The fresh thinking needed for Liverpool to save their season
Having booked a place in the Champions League for the first time in five seasons last term, Liverpool travel to Bulgarian springers Ludogorets knowing defeat would likely condemn them to Europa League fare after Christmas, at best.
A home win looks very much on the cards at massive 3/1 odds, considering the Reds are on a four-game losing run in all competitions, winning once in their past seven fixtures.
Ludogorets were incredibly unlucky to leave Anfield without at least a point in September, going down 2-1 following a 90th-minute penalty after equalising moments before.
Premier League strugglers QPR are the only side Liverpool have scored more than once against away from home since that fixture, and forward trio Fabio Borini, Rickie Lambert and Mario Balotelli have contributed just three between them in 35 combined appearances this term.
That’s why boss Brendan Rodgers must play Lazar Markovic, Raheem Sterling and Adam Lallana in a three-man forward line at the Ludogorets Arena.
Rodgers is out of options, as evidenced by the utter ineffectiveness of Borini during the entire campaign so far, allied with Lambert’s capacity to go missing in games; after opening the scoring in the 3-1 defeat at Crystal Palace, the England striker didn’t manage another shot on target.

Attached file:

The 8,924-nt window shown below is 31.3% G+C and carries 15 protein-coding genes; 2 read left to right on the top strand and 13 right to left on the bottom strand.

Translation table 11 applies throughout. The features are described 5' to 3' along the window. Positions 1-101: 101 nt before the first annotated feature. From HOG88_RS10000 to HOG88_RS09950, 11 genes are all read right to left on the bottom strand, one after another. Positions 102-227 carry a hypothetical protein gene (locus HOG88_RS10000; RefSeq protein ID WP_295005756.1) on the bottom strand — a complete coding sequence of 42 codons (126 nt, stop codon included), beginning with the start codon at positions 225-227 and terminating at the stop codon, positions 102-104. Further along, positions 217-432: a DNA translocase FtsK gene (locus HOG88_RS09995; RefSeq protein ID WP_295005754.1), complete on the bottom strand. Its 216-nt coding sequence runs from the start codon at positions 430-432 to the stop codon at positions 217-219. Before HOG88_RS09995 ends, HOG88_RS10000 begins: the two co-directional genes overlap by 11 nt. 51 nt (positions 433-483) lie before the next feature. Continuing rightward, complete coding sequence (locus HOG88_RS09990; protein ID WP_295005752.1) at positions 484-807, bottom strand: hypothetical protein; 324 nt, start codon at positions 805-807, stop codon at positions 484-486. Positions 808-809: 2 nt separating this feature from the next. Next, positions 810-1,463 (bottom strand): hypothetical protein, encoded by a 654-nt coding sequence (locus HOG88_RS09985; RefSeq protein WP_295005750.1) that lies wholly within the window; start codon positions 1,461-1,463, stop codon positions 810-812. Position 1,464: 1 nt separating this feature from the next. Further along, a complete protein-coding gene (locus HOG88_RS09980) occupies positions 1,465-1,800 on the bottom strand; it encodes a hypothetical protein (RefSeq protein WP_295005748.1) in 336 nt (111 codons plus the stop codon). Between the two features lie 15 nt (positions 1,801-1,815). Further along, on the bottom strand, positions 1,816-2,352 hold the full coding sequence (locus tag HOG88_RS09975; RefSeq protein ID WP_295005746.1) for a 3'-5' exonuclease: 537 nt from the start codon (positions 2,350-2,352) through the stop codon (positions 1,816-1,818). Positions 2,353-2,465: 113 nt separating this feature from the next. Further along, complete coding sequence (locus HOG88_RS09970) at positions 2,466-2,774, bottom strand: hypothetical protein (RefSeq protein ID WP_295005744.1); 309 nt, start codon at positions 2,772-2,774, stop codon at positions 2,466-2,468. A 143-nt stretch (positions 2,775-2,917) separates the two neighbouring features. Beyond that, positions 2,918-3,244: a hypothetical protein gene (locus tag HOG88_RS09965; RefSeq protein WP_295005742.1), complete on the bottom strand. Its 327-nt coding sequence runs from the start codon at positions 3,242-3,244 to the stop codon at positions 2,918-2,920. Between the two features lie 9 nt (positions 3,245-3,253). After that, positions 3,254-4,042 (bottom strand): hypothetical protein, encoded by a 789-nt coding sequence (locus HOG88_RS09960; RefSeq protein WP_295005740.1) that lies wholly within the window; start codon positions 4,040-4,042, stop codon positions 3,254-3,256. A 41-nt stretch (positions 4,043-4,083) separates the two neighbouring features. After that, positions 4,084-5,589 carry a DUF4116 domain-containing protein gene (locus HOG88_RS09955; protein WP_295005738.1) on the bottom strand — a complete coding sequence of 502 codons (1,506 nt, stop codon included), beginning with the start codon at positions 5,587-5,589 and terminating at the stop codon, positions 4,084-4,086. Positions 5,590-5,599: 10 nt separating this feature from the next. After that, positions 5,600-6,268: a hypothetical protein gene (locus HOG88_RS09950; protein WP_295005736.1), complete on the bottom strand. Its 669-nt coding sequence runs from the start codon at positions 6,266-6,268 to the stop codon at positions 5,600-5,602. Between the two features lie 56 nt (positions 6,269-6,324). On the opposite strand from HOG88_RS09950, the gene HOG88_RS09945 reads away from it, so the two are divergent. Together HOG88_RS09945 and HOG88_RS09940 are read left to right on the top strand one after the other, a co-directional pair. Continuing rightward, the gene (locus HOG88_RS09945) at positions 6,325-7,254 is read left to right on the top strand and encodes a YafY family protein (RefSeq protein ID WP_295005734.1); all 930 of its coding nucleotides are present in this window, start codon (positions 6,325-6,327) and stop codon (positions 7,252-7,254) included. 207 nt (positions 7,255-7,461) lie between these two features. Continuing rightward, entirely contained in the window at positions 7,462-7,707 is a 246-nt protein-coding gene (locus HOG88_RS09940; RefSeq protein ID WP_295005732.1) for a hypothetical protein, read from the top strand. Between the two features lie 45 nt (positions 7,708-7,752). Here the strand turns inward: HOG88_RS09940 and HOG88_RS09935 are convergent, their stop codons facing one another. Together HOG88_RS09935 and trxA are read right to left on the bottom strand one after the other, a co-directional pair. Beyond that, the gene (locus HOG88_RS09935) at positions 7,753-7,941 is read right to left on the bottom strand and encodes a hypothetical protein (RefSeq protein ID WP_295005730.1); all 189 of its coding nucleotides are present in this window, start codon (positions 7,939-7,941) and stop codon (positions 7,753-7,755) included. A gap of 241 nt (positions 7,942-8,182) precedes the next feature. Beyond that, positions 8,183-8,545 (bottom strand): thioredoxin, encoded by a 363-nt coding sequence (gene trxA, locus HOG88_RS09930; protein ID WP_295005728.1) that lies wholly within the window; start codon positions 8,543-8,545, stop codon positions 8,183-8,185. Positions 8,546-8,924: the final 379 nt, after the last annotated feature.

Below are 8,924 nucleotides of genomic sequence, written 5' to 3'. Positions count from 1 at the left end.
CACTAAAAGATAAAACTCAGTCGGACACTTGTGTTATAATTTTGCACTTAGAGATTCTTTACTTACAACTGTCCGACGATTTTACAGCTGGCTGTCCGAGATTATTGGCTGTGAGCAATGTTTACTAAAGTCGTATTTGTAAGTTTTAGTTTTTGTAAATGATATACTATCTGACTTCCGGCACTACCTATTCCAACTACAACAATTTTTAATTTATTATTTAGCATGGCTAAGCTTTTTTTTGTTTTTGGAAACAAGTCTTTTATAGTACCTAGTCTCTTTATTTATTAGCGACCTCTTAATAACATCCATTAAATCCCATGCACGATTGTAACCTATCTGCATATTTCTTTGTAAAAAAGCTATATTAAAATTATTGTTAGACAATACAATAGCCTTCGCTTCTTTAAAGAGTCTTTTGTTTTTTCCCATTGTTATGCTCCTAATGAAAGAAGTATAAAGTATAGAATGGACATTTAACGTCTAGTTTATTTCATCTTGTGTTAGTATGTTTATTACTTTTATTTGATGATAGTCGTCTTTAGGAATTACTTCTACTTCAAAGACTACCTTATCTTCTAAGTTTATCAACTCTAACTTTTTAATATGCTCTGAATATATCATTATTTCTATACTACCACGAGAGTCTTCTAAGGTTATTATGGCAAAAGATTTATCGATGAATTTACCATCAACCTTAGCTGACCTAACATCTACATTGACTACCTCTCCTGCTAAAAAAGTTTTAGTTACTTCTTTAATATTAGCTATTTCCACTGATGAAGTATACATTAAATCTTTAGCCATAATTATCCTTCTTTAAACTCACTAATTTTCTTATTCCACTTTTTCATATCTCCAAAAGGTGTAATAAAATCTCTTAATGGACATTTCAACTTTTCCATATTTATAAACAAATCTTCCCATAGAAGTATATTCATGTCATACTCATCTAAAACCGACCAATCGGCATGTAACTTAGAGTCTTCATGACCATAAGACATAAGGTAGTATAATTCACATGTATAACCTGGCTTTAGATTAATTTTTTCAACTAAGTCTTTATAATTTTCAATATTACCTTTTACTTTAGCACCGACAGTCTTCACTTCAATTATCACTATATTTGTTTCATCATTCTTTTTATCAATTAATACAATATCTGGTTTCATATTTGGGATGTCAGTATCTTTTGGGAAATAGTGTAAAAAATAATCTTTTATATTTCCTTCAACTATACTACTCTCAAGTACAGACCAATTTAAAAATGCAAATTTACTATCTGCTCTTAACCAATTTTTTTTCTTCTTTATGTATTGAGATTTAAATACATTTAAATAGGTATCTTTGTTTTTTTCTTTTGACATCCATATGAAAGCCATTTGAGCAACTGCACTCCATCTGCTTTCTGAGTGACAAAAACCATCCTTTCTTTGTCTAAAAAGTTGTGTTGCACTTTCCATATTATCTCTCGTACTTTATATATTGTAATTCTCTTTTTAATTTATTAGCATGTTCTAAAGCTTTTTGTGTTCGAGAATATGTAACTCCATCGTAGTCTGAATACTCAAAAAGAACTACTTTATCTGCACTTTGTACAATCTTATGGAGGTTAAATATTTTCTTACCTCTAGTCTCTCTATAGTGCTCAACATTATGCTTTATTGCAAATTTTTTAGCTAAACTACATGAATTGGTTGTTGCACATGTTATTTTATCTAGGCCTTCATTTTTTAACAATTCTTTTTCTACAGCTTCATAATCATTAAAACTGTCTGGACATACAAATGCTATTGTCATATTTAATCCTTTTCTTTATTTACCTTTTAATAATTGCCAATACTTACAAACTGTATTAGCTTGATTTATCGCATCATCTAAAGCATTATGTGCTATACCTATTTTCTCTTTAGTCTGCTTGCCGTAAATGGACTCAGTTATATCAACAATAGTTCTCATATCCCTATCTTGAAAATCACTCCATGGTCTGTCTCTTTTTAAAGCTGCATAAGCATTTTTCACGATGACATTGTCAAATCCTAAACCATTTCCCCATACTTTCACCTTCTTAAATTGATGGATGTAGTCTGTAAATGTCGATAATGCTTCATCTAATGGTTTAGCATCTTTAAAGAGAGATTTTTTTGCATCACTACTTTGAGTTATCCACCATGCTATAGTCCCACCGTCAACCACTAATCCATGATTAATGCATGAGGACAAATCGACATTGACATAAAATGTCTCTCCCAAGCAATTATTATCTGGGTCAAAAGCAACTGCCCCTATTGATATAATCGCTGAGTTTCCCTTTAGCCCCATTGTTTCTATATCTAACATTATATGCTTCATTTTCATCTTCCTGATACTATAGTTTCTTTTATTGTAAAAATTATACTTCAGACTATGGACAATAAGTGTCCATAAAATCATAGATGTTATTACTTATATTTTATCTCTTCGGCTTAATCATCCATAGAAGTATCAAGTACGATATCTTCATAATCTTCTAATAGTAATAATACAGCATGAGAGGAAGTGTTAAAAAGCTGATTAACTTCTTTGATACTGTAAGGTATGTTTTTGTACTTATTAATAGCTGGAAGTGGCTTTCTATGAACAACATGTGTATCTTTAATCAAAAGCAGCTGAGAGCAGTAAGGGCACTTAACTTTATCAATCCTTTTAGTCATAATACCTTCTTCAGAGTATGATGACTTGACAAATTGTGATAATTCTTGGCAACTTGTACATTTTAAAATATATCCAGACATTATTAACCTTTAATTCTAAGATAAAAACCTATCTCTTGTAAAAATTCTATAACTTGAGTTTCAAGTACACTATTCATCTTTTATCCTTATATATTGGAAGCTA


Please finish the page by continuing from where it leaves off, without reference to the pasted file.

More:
Balotelli will probably miss the match with a groin injury, but would barely warrant a place in the XI if fit.
A forward line containing Markovic, Sterling and Lallana may be a touch on the short side, as the former is the tallest at 5ft9in, but fielding a team full of Lilliputians has never held Barcelona back.
Neither Lionel Messi, Neymar, Andres Iniesta nor Pedro get anywhere near 6ft, with former Reds star Luis Suarez a giant at 5ft11in by comparison, so Rodgers shouldn’t automatically fear Liverpool losing an aerial advantage they’ve been underutilising.
Furthermore, Markovic, Sterling and Lallana can all pass.
The trio’s combined average pass completion stats in the Champions League this term stand at 85.2 per cent, whereas Borini, Lambert and Balotelli’s is a much more disappointing 70.7 per cent.
For a team that aspires to play slick, flowing football, under a coach that follows the same Marcelo Bielsa-inspired school of football thought as former Barca boss Pep Guardiola, that should count for something.
All Odds and Markets are correct as of the date of publishing.
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